Journal of a Ten Months' Residence in New Zealand

Longman, Hurst, Rees, Orme, Brown, and Green, 1824 - 327 páginas

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Página 19 - ... most doleful manner. If there be many friends gathered around the person who has returned, the nearest relation takes possession of his nose, while the others hang upon his arms, shoulders, and legs, and keep perfect time with the chief mourner ( if he may be so called) in the various expressions of his lamentations. This ended, they resume their wonted cheerfulness, and enter into a detail of all that has happened during their separation.
Página 41 - ... remained. She first began by cutting her arms, then her breasts, and latterly her face. Every incision was so deep as to cause a gush of .blood ; but she seemed quite insensible to pain, and performed the operation with heroic resolution. ' He whose cruelty had caused this frightful exhibition, was evidently amused at the horror with which we viewed it; and, laying hold of the head by the hair, which was long and black, offered to sell it to us for an axe, turned it in various ways to show it...
Página 310 - Captain was thereby prevailed on to leave the vessel, accompanied by his chief officer, with three boats manned, to get the spars on board, the natives who had arrived in the ship being of the party, which was accompanied by a number of others in their canoes. The boats were conducted to a river, on entering which they were out of sight of the ship ; and, after proceeding some distance up, Captain Thompson was invited to land, and mark the spars he wanted. The boats landed accordingly, the tide being...
Página 47 - When the head has been separated from the body, and the whole of the interior of it extracted, it is rolled up in leaves, and put into a kind of oven, made of heated stones laid in a hole in the ground, and covered over with earth. The temperature is very moderate, and the head is baked or steamed until all the moisture, which is frequently wiped away, has exuded ; after which it is left in a current of air until perfectly dry.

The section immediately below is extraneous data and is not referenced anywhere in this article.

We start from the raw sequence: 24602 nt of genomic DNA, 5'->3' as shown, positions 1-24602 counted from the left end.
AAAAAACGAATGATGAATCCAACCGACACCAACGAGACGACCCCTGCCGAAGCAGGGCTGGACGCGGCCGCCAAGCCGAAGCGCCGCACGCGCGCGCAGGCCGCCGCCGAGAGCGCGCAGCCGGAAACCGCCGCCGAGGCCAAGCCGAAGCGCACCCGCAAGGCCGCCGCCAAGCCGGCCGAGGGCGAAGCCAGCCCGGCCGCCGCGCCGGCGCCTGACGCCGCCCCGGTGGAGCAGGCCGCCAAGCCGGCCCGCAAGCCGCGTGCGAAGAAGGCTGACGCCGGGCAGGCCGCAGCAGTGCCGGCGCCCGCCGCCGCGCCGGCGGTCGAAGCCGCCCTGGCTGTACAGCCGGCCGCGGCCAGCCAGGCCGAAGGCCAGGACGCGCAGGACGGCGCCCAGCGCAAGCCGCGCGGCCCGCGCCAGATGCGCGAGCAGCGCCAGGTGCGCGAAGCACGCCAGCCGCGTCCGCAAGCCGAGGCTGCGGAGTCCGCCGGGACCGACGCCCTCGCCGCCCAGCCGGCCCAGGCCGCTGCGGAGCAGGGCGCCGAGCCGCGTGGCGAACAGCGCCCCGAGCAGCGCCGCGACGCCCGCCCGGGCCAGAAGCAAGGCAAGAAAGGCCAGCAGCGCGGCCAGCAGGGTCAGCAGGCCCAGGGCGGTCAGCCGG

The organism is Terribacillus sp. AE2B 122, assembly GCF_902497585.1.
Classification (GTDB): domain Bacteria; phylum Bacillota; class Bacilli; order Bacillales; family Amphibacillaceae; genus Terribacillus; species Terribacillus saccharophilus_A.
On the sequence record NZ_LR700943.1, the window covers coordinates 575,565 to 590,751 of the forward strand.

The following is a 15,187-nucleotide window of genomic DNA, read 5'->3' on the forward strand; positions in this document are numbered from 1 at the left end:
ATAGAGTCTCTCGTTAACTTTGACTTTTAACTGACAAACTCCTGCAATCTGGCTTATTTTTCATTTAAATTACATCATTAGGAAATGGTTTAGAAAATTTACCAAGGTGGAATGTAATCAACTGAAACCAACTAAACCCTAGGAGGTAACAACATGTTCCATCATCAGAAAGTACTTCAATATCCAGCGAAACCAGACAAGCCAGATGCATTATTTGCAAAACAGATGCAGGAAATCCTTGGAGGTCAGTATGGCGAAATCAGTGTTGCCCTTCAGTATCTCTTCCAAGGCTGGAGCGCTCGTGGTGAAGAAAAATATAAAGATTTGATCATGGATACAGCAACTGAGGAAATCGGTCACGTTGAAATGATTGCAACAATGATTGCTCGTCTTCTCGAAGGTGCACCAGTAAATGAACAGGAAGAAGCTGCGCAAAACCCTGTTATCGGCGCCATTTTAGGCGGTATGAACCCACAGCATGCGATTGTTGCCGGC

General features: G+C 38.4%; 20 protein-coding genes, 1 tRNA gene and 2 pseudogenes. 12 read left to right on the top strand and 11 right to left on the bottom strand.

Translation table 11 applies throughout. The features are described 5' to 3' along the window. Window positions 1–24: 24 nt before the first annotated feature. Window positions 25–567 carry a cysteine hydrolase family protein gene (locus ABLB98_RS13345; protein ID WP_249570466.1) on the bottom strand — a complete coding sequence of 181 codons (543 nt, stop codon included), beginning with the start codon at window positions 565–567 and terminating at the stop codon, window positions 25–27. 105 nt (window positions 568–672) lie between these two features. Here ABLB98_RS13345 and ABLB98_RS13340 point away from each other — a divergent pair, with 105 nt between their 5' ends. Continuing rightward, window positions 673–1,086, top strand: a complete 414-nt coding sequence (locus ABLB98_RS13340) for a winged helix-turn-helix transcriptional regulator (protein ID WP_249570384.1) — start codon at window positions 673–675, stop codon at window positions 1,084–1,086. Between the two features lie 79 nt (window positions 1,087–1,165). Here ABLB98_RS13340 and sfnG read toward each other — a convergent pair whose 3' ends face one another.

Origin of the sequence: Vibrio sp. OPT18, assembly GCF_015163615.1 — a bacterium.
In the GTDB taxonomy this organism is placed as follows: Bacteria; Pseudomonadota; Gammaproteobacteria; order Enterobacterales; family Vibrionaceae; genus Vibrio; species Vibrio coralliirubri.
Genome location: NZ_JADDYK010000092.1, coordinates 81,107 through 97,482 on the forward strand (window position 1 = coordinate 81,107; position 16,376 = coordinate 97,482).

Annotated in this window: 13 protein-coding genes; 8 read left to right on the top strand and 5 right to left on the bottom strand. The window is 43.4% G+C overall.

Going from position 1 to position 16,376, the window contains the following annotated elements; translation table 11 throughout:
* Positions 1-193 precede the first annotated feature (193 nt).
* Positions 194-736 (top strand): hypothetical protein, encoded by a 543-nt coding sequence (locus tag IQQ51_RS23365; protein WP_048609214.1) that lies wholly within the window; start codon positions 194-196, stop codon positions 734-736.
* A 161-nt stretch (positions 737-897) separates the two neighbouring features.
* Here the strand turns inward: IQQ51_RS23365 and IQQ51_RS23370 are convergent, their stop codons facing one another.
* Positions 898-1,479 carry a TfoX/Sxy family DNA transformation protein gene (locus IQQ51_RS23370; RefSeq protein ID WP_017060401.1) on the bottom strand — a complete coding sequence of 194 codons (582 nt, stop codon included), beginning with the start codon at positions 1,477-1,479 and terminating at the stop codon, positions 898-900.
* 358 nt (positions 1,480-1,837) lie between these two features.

Página 40 - At once she seized it with a degree of frenzy not to be described, pressed its inanimate nose to her own, and held it in this position until her tears ran over every part of it. She then laid it down, and with a bit of sharp shell disfigured her person in so shocking a manner that in a few minutes not a vestige of her former beauty remained. She first began by cutting her arms, then her breasts, and latterly her face. Every incision was so deep as to cause a gush of blood; but she seemed quite insensible...
Página 309 - Otaheitan of the loss of the above vessel, which we premise by stating, upon the foregoing authority, that when the Boyd went from hence she had on board four or five New Zealanders, who made part of her crew. These people were displeased at their treatment on the passage, and determined on revenge. On their arrival they communicated their complaints to their friends and relatives, who were of the 400 THE BOYD MASSACRE.
Página 37 - When asked why he did not try to turn the minds of his people to agriculture, he said it was impossible; "that if you told a New Zealander to work, he fell asleep ; but if you spoke of fighting, he opened his eyes as wide as a teacup ; that the whole bent of his mind was war, and that he looked upon fighting as fun.
Página 2 - Holland, and when laden with what useful timber she could procure in the colony, to return to England. The immense spars requisite for making the topmasts of the larger classes of ships in the navy, had become so extravagant in price, and so scarce in Europe, that it was necessary to look for them elsewhere — Captain Cook had mentioned in his voyages that he thought the timber he had seen in New Zealand, if light enough, would make the finest masts for ships in the world; persons who subsequently...
Página 39 - ... to have paid as much attention to the ornamenting of their persons, as those who were placed in more fortunate circumstances. " Among the women there was one who excited particular interest : she was young and handsome ; and though the other prisoners occasionally talked among themselves, she sat silent and alone, and appeared lost in affliction. We learned that her father, who had been a chief of some consequence at the river Thames, was killed by the man whose prisoner she now was ; and we...
Página 40 - The extraordinary scenes that we witnessed detained us in the neighbourhood of Tippoona until evening ; and, as we were preparing to return to the ship, we were drawn to that part of the beach where the prisoners were, by the most doleful cries and lamentations. Here was the interesting young slave in a situation that ought to have softened the heart of the most unfeeling. The man who had slain her father, having cut off his head, and preserved it by a process peculiar to these islanders...

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